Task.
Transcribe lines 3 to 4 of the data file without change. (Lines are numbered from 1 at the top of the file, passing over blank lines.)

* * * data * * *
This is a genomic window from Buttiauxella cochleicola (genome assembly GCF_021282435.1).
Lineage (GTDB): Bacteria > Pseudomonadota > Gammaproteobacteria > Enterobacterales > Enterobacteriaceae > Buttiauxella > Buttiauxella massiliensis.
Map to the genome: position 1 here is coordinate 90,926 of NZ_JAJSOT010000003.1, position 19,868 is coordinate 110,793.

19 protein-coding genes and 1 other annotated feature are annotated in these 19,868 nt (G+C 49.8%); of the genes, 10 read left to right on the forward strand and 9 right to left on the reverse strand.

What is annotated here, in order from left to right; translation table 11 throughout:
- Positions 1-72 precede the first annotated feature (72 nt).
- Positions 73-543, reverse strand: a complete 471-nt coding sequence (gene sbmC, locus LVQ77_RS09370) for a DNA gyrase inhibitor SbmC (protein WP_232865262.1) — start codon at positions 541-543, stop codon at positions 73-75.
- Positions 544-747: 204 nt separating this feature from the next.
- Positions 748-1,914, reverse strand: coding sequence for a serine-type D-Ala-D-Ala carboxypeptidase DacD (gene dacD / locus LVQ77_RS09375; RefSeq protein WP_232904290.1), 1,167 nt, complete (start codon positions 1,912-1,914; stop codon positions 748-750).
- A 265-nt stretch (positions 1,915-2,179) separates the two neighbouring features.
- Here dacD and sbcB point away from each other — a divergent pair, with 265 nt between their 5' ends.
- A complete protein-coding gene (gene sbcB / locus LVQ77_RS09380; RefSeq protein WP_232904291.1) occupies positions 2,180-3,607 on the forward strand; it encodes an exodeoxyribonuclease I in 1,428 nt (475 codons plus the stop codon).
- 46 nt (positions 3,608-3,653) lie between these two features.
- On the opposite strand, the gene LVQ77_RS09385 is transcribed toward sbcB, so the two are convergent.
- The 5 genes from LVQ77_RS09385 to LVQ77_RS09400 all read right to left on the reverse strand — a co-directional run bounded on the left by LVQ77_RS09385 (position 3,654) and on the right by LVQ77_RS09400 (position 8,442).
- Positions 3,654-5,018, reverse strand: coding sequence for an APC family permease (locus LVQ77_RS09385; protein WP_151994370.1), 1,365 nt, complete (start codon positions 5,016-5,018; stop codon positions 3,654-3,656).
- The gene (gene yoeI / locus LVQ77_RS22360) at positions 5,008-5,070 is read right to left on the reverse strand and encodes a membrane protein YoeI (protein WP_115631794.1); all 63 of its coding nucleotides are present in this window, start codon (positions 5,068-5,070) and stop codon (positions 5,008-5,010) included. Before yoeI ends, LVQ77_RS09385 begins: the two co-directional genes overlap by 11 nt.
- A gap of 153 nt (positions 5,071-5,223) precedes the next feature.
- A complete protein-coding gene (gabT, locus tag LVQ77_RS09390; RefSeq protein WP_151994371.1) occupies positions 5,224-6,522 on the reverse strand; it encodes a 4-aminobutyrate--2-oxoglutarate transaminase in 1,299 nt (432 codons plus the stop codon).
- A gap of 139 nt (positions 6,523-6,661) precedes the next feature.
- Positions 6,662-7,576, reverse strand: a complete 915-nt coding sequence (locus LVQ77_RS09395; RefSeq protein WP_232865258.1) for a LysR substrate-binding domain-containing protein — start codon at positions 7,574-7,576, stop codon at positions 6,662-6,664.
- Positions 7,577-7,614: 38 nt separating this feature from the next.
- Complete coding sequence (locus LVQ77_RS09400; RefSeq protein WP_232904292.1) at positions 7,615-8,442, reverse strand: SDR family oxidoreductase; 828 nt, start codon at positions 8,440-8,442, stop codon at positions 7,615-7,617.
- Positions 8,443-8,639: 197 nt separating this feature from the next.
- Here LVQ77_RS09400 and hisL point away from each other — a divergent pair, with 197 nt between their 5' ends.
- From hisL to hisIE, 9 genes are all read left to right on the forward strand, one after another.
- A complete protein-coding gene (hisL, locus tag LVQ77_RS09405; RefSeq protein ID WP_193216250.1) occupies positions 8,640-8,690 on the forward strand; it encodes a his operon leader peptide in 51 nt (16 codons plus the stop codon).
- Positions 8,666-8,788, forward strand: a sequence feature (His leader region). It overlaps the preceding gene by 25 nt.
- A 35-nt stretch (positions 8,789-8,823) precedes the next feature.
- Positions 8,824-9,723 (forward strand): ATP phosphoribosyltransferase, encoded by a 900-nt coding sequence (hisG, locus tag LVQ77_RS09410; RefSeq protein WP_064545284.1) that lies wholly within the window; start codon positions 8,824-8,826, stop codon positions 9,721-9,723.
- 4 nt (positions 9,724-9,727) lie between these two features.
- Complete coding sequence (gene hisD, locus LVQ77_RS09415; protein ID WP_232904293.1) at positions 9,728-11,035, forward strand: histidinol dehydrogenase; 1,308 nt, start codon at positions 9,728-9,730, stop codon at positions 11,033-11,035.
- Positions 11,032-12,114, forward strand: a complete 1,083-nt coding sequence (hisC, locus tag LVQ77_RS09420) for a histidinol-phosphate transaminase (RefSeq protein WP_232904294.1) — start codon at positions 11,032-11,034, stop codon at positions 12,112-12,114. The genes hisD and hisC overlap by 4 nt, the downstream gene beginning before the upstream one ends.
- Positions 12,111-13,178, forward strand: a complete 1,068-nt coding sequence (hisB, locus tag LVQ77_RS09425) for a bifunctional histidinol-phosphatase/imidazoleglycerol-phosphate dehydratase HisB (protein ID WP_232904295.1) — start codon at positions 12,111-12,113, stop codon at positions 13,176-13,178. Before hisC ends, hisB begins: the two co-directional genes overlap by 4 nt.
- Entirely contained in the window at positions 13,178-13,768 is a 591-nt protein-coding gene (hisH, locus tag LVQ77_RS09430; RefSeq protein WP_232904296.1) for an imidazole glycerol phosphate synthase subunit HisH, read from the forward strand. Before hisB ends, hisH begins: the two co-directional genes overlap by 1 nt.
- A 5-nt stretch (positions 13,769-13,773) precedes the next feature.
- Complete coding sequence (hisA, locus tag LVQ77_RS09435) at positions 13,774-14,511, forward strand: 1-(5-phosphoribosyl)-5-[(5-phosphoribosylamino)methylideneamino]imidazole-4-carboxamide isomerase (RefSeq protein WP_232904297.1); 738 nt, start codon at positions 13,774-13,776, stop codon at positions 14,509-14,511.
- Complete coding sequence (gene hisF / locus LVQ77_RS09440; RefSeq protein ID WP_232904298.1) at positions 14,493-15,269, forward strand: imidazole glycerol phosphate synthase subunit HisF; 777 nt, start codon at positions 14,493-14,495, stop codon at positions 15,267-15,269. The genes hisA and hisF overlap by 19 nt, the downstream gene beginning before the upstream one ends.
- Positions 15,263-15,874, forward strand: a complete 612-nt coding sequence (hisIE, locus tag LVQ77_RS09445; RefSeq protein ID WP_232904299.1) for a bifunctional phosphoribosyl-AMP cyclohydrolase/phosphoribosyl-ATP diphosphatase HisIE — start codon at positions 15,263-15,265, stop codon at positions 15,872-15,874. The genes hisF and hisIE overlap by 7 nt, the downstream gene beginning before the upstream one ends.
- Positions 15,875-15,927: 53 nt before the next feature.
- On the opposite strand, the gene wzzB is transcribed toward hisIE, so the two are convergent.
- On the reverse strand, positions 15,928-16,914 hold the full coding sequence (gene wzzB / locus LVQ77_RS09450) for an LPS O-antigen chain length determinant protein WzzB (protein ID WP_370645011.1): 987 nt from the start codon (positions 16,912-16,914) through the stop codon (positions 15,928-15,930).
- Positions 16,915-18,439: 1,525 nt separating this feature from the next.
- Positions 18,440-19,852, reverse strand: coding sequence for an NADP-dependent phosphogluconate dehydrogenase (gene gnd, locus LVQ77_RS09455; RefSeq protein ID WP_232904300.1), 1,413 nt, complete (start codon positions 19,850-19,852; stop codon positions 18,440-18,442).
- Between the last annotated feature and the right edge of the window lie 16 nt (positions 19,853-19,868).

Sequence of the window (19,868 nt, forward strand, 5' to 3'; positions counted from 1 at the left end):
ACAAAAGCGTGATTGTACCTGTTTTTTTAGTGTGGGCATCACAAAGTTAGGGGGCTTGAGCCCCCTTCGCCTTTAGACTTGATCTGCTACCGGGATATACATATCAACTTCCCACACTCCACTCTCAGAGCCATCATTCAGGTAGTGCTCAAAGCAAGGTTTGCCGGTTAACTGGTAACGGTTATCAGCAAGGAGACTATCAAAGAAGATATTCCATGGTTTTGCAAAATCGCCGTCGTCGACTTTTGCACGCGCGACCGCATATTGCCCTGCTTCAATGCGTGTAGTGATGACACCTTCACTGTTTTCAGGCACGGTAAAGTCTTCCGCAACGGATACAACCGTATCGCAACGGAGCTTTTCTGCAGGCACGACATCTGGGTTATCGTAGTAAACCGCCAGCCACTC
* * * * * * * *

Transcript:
Map to the genome: position 1 here is coordinate 90,926 of NZ_JAJSOT010000003.1, position 19,868 is coordinate 110,793.

19 protein-coding genes and 1 other annotated feature are annotated in these 19,868 nt (G+C 49.8%); of the genes, 10 read left to right on the forward strand and 9 right to left on the reverse strand.